Pledge of Allegiance to the Flag
Pledge of Allegiance to the Flag of the United States, oath of loyalty to the
U.S. national emblem and to the nation it symbolizes. The idea for such a pledge
is said to have originated with one of the editors of The Youth's
Companion, a magazine for children. By proclamation of President
Benjamin Harrison, the pledge was first used on October 12, 1892, during
Columbus Day observances in the public schools. The original wording of the pledge
was as follows:

I pledge allegiance to my flag and to
the republic for which it stands: one nation, indivisible, with liberty
and justice for all.


The pledge was amended subsequently by the substitution of the words
"the flag of the United States of America" for the phrase "my flag."
The newly worded pledge was adopted officially on Flag Day, June 14, 1924. By joint
resolution of Congress the pledge was further amended in 1954 by the
addition of the words "under God." This is how the pledge now reads:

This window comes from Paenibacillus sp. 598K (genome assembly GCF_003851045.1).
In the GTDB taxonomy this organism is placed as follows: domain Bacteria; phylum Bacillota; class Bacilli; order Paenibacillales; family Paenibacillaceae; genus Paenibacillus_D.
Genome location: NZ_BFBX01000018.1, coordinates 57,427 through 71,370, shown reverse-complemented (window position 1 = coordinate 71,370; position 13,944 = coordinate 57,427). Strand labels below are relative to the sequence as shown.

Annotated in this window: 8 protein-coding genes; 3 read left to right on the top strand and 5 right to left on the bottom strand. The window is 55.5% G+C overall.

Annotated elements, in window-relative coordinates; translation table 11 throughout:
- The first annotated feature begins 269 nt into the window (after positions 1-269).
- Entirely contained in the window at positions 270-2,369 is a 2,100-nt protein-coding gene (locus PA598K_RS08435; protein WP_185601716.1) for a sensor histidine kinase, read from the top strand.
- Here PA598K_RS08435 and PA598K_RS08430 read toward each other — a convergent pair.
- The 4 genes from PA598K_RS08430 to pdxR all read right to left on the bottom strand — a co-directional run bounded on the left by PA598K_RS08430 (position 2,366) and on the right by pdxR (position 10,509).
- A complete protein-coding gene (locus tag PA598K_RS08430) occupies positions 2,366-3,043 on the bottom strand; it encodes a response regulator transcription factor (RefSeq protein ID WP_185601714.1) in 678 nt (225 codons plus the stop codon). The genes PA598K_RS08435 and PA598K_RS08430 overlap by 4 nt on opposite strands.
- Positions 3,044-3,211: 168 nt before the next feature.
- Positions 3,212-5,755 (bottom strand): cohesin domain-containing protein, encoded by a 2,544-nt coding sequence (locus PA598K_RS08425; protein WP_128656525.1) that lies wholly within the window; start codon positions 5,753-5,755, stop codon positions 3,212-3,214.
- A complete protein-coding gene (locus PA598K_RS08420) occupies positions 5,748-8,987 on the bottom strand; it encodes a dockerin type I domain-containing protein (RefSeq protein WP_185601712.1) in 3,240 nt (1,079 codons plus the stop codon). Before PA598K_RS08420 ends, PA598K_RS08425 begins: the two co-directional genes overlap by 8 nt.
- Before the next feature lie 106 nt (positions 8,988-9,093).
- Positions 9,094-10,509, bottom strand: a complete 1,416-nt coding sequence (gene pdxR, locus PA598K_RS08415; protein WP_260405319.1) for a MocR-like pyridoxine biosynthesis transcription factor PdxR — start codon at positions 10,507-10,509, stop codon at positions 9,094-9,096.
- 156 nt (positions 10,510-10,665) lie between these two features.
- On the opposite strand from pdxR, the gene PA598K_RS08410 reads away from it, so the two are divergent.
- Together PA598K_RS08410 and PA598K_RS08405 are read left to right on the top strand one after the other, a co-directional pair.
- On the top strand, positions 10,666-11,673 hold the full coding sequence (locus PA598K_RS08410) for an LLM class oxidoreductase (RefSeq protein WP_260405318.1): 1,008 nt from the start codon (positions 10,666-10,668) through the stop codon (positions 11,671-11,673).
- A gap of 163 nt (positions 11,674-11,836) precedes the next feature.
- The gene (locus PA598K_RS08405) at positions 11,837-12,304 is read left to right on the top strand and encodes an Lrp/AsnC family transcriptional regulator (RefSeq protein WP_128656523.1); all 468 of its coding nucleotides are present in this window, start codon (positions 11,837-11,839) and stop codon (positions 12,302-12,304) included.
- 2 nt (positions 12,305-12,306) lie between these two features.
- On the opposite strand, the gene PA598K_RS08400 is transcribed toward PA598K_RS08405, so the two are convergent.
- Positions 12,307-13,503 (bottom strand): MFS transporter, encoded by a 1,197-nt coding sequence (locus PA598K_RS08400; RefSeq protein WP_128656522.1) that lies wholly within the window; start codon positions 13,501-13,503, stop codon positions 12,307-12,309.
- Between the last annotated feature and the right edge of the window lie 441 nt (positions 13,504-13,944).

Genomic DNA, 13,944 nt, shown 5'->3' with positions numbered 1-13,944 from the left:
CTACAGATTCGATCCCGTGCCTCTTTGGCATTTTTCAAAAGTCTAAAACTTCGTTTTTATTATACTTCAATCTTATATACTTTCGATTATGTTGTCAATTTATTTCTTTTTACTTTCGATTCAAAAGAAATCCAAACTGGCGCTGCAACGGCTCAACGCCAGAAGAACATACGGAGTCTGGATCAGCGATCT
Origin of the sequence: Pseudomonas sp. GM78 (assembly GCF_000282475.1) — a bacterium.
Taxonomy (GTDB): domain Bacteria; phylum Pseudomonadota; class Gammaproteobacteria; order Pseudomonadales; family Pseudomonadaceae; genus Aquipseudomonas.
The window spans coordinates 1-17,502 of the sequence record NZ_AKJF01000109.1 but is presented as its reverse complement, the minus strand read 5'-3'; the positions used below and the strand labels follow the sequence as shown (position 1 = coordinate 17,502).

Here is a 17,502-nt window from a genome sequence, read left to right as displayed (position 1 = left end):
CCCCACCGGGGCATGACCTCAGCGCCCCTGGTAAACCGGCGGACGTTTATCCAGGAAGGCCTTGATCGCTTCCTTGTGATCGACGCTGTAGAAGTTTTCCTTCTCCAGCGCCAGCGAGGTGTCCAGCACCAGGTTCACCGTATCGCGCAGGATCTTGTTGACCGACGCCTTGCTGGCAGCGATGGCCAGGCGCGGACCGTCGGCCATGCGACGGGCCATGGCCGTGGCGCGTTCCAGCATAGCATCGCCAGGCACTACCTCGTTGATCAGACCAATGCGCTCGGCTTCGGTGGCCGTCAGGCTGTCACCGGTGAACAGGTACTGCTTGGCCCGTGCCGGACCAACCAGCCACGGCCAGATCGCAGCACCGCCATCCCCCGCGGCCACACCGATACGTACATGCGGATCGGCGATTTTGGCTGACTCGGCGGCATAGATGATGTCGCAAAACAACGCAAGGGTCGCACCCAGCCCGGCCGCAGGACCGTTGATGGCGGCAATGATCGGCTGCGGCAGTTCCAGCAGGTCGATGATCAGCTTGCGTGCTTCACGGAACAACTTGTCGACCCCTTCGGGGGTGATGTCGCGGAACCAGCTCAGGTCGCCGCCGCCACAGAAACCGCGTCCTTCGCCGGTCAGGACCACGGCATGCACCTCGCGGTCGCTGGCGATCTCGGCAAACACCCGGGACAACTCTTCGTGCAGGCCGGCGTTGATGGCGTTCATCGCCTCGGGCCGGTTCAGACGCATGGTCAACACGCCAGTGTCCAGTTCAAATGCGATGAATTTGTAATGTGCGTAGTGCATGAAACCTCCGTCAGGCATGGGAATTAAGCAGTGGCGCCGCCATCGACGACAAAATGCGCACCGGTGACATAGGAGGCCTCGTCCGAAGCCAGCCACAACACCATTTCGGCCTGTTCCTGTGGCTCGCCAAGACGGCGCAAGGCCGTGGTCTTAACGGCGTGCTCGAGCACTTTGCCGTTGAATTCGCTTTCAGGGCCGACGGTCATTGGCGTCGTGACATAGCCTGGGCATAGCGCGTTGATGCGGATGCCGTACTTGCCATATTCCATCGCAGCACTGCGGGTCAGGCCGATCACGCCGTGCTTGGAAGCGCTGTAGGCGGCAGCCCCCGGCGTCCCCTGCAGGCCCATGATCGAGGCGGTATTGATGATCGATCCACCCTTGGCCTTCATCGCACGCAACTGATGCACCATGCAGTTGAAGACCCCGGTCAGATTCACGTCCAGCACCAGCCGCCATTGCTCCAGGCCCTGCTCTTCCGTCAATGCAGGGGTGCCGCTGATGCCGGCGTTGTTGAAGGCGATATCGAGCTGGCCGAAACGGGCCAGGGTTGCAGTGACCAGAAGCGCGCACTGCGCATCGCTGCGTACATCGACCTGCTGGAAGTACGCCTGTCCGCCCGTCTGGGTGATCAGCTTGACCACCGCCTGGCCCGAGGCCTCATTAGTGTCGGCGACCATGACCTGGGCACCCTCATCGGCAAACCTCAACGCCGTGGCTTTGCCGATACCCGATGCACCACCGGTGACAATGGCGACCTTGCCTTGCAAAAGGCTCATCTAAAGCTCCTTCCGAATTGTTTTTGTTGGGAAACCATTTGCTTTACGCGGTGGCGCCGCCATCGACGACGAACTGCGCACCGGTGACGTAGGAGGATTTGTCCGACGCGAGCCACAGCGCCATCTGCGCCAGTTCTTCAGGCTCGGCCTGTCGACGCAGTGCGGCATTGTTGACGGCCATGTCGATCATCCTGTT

I pledge allegiance to the flag of the United States of America
and to the republic for which it stands: one nation under God, indivisible,
with liberty and justice for all.


When reciting the pledge of allegiance, civilians should stand at
attention or with the right hand over the heart. Men
should remove their hats. Armed services personnel in uniform
face the flag and give the military salute.

"Pledge of Allegiance to the Flag of the United States,"
Microsoft® Encarta® Online Encyclopedia 2001
© 1997-2001 Microsoft Corporation. All rights reserved.

My country tis of thee
(written by Samuel Francis Smith)
My country tis of thee,
Sweet land of liberty,
Of thee I sing.
Land where my fathers died!
Land of the Pilgrim's pride!
From every mountain side,
Let freedom ring!

My native country, thee,
Land of the noble free,
Thy name I love.
I love thy rocks and rills,
Thy woods and templed hills;
My heart with rapture fills
Like that above.

Let music swell the breeze,
And ring from all the trees
Sweet freedom's song.
Let mortal tongues awake;
Let all that breathe partake;
Let rocks their silence break,
The sound prolong.

Our father's God to, Thee,
Author of liberty,
To Thee we sing.
Long may our land be bright
With freedom's holy light;
Protect us by Thy might,
Great God, our King!